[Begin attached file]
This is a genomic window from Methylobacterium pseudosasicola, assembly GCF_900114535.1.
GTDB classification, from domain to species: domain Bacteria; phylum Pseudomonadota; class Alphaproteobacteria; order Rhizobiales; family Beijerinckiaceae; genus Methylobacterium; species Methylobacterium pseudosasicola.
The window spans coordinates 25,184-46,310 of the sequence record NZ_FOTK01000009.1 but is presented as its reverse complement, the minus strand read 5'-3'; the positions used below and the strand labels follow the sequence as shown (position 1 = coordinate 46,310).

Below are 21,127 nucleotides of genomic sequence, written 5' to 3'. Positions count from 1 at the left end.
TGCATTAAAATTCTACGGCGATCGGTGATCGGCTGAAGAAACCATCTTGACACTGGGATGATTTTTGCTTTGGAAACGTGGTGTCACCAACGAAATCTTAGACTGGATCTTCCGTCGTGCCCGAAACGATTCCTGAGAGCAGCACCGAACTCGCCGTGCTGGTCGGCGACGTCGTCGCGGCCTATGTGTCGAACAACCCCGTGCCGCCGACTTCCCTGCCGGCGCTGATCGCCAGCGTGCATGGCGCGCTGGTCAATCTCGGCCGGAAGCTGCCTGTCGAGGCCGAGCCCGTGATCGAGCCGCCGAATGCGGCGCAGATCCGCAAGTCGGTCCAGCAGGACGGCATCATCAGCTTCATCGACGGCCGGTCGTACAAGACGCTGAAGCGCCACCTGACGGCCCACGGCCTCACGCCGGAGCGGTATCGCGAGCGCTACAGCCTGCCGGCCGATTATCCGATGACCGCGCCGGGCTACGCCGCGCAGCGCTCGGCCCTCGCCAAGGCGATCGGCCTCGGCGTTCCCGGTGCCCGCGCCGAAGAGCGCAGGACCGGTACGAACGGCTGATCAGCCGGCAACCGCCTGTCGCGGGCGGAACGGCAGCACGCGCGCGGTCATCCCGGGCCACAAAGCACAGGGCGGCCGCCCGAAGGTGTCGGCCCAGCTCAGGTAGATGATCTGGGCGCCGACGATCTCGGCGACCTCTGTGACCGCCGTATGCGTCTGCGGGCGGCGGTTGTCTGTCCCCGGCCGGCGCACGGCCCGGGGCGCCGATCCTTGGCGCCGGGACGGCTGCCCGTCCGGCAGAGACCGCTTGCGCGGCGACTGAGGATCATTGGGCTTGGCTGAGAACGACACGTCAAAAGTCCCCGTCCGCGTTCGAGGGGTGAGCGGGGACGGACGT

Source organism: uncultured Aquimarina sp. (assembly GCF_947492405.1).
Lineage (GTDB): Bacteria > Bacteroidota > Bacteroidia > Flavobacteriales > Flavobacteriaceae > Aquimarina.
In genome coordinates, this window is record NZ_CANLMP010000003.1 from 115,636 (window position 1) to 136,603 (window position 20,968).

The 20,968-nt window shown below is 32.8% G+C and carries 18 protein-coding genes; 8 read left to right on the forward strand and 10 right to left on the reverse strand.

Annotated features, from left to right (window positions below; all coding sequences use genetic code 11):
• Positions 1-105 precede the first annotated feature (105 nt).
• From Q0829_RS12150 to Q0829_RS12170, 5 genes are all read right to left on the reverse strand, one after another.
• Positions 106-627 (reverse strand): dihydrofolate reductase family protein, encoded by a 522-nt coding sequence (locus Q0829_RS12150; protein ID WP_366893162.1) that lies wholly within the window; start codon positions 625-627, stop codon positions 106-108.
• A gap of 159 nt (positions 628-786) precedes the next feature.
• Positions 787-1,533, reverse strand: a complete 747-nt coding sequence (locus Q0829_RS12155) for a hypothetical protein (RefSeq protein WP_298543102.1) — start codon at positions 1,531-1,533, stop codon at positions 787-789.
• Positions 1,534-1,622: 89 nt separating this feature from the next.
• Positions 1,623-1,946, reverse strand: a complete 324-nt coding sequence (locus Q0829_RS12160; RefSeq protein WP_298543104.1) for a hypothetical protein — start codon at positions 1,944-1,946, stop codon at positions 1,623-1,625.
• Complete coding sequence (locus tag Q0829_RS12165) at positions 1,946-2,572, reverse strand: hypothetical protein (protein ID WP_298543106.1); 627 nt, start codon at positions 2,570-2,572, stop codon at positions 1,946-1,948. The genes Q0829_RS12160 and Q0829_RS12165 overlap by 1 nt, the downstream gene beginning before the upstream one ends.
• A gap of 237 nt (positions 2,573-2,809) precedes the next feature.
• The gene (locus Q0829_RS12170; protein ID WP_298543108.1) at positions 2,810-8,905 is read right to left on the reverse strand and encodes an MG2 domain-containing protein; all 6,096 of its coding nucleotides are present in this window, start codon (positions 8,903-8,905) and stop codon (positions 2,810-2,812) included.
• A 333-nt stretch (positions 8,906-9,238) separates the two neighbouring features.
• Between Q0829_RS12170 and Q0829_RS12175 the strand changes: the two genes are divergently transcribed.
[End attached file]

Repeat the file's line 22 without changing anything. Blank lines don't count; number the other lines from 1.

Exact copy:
• Between Q0829_RS12170 and Q0829_RS12175 the strand changes: the two genes are divergently transcribed.